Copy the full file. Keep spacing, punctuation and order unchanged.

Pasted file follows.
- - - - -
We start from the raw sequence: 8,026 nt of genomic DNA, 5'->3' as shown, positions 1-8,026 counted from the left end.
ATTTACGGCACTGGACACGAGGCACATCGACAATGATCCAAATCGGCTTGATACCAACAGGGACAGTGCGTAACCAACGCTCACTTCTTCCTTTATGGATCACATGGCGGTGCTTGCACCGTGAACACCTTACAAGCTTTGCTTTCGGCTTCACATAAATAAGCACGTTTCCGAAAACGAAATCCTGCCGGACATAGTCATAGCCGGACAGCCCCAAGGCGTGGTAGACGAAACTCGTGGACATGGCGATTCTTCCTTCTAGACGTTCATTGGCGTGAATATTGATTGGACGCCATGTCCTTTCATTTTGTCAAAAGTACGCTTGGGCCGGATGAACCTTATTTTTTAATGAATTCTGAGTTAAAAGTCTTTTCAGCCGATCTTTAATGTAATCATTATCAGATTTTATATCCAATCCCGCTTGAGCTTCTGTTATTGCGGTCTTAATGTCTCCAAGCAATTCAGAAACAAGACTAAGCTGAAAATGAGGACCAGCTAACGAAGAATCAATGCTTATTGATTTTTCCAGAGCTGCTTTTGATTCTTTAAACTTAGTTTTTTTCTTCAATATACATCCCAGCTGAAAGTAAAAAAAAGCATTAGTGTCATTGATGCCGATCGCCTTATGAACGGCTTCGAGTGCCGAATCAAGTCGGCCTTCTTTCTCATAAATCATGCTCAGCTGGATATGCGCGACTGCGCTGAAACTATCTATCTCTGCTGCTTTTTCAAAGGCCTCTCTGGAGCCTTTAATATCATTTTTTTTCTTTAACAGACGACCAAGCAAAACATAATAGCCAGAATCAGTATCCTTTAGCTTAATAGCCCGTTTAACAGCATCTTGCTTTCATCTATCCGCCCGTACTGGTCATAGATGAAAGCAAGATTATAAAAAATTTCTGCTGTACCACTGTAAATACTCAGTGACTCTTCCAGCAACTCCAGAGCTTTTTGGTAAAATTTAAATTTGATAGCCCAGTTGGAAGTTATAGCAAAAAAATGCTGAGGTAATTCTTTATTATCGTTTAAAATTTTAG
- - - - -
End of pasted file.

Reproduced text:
We start from the raw sequence: 8,026 nt of genomic DNA, 5'->3' as shown, positions 1-8,026 counted from the left end.
ATTTACGGCACTGGACACGAGGCACATCGACAATGATCCAAATCGGCTTGATACCAACAGGGACAGTGCGTAACCAACGCTCACTTCTTCCTTTATGGATCACATGGCGGTGCTTGCACCGTGAACACCTTACAAGCTTTGCTTTCGGCTTCACATAAATAAGCACGTTTCCGAAAACGAAATCCTGCCGGACATAGTCATAGCCGGACAGCCCCAAGGCGTGGTAGACGAAACTCGTGGACATGGCGATTCTTCCTTCTAGACGTTCATTGGCGTGAATATTGATTGGACGCCATGTCCTTTCATTTTGTCAAAAGTACGCTTGGGCCGGATGAACCTTATTTTTTAATGAATTCTGAGTTAAAAGTCTTTTCAGCCGATCTTTAATGTAATCATTATCAGATTTTATATCCAATCCCGCTTGAGCTTCTGTTATTGCGGTCTTAATGTCTCCAAGCAATTCAGAAACAAGACTAAGCTGAAAATGAGGACCAGCTAACGAAGAATCAATGCTTATTGATTTTTCCAGAGCTGCTTTTGATTCTTTAAACTTAGTTTTTTTCTTCAATATACATCCCAGCTGAAAGTAAAAAAAAGCATTAGTGTCATTGATGCCGATCGCCTTATGAACGGCTTCGAGTGCCGAATCAAGTCGGCCTTCTTTCTCATAAATCATGCTCAGCTGGATATGCGCGACTGCGCTGAAACTATCTATCTCTGCTGCTTTTTCAAAGGCCTCTCTGGAGCCTTTAATATCATTTTTTTTCTTTAACAGACGACCAAGCAAAACATAATAGCCAGAATCAGTATCCTTTAGCTTAATAGCCCGTTTAACAGCATCTTGCTTTCATCTATCCGCCCGTACTGGTCATAGATGAAAGCAAGATTATAAAAAATTTCTGCTGTACCACTGTAAATACTCAGTGACTCTTCCAGCAACTCCAGAGCTTTTTGGTAAAATTTAAATTTGATAGCCCAGTTGGAAGTTATAGCAAAAAAATGCTGAGGTAATTCTTTATTATCGTTTAAAATTTTAG